(b) Who remits the studded tire fee to the department? The seller collects the five dollar fee from the buyer and holds it in trust until paid to the department; however, the seller may retain ten percent of the fee collected.
(c) What if the seller fails to collect the fee or does not pay the fee on time? Interest and penalties, as described in subsection (2)(c) of this rule also apply to the studded tire fee.
(d) What happens if a buyer fails to pay the fee? As with the tire fee, a buyer who refuses to pay the fee is guilty of a misdemeanor. See subsection (2)(d) of this rule.
(e) Is sales tax imposed on the tire fee?
No. The seller is collecting the fee as an agent for the state and thus the measure of sales tax does not include the studded tire fee. For additional information on taxpayers acting as collecting agents, see WAC 458-20-195
(f) Is the ten percent amount retained by the seller subject to B&O tax? Yes. As with the tire fee, the seller must report the retained amount as gross income under the service and other activities tax classification on the excise tax return.
(g) Is the studded tire fee refundable if the tire is returned? If a new studded tire is returned, the studded tire fee is handled the same as the tire fee as described in subsection (2)(h) of this rule.
(h) Does the studded tire fee apply to tires sold to the federal government or Indians and Indian tribes? With respect to these sales, the studded tire fee is handled the same as the tire fee described in subsection (2)(i) of this rule.
(i) If the sale is exempt from sales tax, is the studded tire fee due? As with the tire fee described in subsection (2)(j) of this rule, statutory exemptions from sales tax do not apply to the studded tire fee.
(4) Core deposits or credits - Battery core charges.
(a) Definitions. For purposes of this rule, the following definitions apply:
(i) Core deposits or credits. "Core deposits or credits" means the amount representing the value of returnable products such as batteries, starters, brakes, and other products with returnable value added for purposes of recycling or remanufacturing.
(ii) Battery core charge.
"Battery core charge" refers to a core deposit, not less than five dollars, that a seller by law must retain when a retail purchaser has no used battery to exchange or trade in. A buyer may return within thirty days of the purchase with a used battery of equivalent size and claim the core charge amount. See RCW 70.95.630
(b) How is tax calculated when the buyer receives a core deposit or credit?
Retail sales and use taxes do not apply to consideration received in the form of core deposits or credits when a purchaser exchanges or trades in a core for recycling or remanufacturing. Therefore, the measure of the sales or use tax may be reduced by the amount of the core deposit or credit. See RCW 82.08.036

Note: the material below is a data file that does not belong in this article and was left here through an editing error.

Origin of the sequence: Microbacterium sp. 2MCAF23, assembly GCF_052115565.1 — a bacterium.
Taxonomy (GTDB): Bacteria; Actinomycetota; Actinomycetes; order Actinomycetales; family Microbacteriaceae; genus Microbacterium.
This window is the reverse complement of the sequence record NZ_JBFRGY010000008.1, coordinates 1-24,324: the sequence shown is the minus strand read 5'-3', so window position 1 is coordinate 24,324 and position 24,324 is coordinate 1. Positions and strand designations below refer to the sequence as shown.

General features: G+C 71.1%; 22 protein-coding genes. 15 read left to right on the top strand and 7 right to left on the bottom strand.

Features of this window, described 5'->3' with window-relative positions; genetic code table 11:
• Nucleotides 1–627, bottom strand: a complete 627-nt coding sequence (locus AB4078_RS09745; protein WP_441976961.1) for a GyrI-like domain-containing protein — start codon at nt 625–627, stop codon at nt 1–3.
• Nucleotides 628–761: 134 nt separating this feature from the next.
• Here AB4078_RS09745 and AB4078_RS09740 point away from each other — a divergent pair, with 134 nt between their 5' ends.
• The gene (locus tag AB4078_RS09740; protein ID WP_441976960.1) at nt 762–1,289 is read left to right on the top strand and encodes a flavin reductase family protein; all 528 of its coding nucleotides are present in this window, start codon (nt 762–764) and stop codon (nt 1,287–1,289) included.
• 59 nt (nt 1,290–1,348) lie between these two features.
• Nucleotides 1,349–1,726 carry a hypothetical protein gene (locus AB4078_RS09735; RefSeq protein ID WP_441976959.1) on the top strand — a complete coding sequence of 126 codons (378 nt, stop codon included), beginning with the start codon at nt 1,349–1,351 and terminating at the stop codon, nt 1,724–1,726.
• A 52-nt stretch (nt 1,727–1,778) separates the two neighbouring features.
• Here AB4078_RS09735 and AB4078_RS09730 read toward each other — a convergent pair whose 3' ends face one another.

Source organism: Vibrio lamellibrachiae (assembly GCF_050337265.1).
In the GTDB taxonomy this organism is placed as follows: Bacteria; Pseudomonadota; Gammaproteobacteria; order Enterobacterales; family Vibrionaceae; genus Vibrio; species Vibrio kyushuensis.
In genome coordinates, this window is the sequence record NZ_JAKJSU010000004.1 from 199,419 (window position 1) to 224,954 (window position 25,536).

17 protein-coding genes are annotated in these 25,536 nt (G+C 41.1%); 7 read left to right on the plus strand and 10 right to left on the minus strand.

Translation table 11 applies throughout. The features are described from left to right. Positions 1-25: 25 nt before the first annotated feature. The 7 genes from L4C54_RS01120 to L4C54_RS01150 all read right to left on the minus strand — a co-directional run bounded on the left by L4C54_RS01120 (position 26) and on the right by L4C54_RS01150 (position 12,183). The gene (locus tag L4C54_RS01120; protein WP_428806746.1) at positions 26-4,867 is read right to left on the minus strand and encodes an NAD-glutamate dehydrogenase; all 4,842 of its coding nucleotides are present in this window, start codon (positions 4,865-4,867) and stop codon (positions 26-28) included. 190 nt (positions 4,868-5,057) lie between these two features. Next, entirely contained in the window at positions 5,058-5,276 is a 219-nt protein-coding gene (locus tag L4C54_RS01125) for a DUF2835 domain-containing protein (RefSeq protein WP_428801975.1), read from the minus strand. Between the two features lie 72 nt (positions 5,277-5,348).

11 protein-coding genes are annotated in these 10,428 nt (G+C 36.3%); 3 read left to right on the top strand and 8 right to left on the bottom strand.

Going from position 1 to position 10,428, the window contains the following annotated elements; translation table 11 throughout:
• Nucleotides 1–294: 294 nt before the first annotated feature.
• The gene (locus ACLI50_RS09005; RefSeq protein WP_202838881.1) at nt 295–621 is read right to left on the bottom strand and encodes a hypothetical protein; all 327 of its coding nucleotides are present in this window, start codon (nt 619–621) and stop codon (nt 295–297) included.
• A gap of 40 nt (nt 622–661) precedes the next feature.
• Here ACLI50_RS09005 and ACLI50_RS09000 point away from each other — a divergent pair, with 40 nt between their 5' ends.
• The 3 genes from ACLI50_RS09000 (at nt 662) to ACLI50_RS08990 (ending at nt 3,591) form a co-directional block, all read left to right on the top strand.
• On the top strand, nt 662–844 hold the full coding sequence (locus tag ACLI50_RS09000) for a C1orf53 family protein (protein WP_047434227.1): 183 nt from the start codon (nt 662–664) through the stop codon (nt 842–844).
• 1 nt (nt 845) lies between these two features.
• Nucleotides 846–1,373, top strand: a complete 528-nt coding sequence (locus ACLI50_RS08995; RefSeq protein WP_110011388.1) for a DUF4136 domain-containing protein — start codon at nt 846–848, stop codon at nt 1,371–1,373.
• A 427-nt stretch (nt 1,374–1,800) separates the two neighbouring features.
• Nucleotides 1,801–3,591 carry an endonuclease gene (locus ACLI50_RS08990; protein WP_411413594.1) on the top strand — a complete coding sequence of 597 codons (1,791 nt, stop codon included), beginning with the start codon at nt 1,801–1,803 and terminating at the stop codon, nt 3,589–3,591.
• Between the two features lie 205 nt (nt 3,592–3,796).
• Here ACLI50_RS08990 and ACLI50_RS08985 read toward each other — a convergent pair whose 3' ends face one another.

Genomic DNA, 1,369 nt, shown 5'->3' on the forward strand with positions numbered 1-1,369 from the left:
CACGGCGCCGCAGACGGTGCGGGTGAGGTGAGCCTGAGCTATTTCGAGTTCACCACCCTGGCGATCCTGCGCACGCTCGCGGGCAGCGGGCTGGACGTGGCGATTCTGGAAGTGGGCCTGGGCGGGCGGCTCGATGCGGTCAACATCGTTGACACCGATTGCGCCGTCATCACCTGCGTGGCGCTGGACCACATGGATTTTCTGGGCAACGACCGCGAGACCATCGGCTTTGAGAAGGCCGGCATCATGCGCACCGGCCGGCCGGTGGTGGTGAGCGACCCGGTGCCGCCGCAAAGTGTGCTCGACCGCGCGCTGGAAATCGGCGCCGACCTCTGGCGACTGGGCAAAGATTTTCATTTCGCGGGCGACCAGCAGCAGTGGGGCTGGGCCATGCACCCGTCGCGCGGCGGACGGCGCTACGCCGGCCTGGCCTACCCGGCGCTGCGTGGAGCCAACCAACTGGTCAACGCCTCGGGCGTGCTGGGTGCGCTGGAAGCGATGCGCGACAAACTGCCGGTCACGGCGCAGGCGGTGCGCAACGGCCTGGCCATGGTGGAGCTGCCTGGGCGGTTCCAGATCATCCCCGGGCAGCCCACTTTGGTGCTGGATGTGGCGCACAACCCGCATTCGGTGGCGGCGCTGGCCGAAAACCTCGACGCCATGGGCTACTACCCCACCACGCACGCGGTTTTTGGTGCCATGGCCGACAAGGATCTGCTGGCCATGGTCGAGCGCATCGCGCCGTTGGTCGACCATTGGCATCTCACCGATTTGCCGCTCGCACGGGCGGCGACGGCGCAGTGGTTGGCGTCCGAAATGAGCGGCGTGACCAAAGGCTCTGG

. The core deposit and credit exemptions apply only to the retail sales and use taxes. There is no equivalent exemption or deduction for B&O tax purposes. Therefore, the amount reported under the appropriate B&O tax classification must include the value of core deposits or credits.
(i) Example 1.
A customer purchases at retail a new replacement battery and reconditioned starter, providing the seller with a battery core and a starter core in exchange. The selling price of the new battery, including the battery core charge, is $60.00. The customer is allowed a $5.00 credit because a battery core is exchanged, meaning the cost of the battery to the customer, excluding sales tax, is $55.00. The selling price of the starter is $50.00. The seller allows a $3.00 credit for the starter core, meaning the cost to the customer, excluding sales tax, is $47.00. Retailing B&O tax is due upon the total value of cash plus core value, in this case $110.00, or $60.00 plus $50.00. However, the $8.00 of core deposits or credits may be deducted from the measure of the retail sales tax under RCW 82.08.036
. Thus, retail sales tax is due on $102.00, or $55.00 plus $47.00.
(ii) Example 2. The seller delivers the starter and battery cores accepted in the exchange to wholesalers. A starter wholesaler issues a refund and a battery wholesaler issues a credit memorandum to be applied against future wholesale battery purchases. The return of the used products by the auto parts store for recycling or remanufacturing and subsequent receipt of a refund or credit for the core deposit or credit is not considered taxable consideration for purposes of the B&O tax.
[Statutory Authority: RCW 82.32.300
(2). WSR 16-07-047, § 458-20-272, filed 3/14/16, effective 4/14/16. Statutory Authority: RCW 82.32.300
, and 70.95.640
. WSR 09-19-136, § 458-20-272, filed 9/22/09, effective 10/23/09. Statutory Authority: RCW 82.32.330
(2), and 34.05.230
. WSR 06-12-017, § 458-20-272, filed 5/26/06, effective 6/26/06.]